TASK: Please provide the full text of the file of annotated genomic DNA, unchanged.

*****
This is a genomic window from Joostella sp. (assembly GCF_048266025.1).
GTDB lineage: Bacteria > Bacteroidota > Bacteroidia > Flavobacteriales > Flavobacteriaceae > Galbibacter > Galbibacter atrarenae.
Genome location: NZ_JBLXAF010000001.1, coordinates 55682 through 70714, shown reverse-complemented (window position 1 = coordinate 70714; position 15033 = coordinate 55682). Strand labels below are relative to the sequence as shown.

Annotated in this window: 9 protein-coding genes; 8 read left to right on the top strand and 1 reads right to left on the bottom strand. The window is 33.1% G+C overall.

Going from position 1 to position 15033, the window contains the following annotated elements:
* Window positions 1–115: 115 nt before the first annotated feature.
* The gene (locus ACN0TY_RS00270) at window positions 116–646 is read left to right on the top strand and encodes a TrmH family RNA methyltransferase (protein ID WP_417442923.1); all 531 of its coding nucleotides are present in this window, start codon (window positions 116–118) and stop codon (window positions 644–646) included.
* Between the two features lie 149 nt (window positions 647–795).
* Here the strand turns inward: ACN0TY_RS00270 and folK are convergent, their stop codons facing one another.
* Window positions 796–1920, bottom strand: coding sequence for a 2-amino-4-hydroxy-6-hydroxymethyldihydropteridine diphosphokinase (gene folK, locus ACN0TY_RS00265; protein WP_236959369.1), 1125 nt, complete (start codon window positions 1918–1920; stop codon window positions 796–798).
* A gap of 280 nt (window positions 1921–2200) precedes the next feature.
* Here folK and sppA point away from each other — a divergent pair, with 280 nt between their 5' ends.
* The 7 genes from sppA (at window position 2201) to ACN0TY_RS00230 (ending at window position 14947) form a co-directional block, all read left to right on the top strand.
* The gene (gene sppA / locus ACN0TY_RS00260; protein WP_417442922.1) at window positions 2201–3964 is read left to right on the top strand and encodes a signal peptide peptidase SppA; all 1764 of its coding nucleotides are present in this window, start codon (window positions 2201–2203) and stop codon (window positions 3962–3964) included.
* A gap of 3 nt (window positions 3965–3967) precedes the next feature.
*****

This is a genomic window from Joostella sp. (assembly GCF_048266025.1).
GTDB lineage: Bacteria > Bacteroidota > Bacteroidia > Flavobacteriales > Flavobacteriaceae > Galbibacter > Galbibacter atrarenae.
Genome location: NZ_JBLXAF010000001.1, coordinates 55682 through 70714, shown reverse-complemented (window position 1 = coordinate 70714; position 15033 = coordinate 55682). Strand labels below are relative to the sequence as shown.

Annotated in this window: 9 protein-coding genes; 8 read left to right on the top strand and 1 reads right to left on the bottom strand. The window is 33.1% G+C overall.

Going from position 1 to position 15033, the window contains the following annotated elements:
* Window positions 1–115: 115 nt before the first annotated feature.
* The gene (locus ACN0TY_RS00270) at window positions 116–646 is read left to right on the top strand and encodes a TrmH family RNA methyltransferase (protein ID WP_417442923.1); all 531 of its coding nucleotides are present in this window, start codon (window positions 116–118) and stop codon (window positions 644–646) included.
* Between the two features lie 149 nt (window positions 647–795).
* Here the strand turns inward: ACN0TY_RS00270 and folK are convergent, their stop codons facing one another.
* Window positions 796–1920, bottom strand: coding sequence for a 2-amino-4-hydroxy-6-hydroxymethyldihydropteridine diphosphokinase (gene folK, locus ACN0TY_RS00265; protein WP_236959369.1), 1125 nt, complete (start codon window positions 1918–1920; stop codon window positions 796–798).
* A gap of 280 nt (window positions 1921–2200) precedes the next feature.
* Here folK and sppA point away from each other — a divergent pair, with 280 nt between their 5' ends.
* The 7 genes from sppA (at window position 2201) to ACN0TY_RS00230 (ending at window position 14947) form a co-directional block, all read left to right on the top strand.
* The gene (gene sppA / locus ACN0TY_RS00260; protein WP_417442922.1) at window positions 2201–3964 is read left to right on the top strand and encodes a signal peptide peptidase SppA; all 1764 of its coding nucleotides are present in this window, start codon (window positions 2201–2203) and stop codon (window positions 3962–3964) included.
* A gap of 3 nt (window positions 3965–3967) precedes the next feature.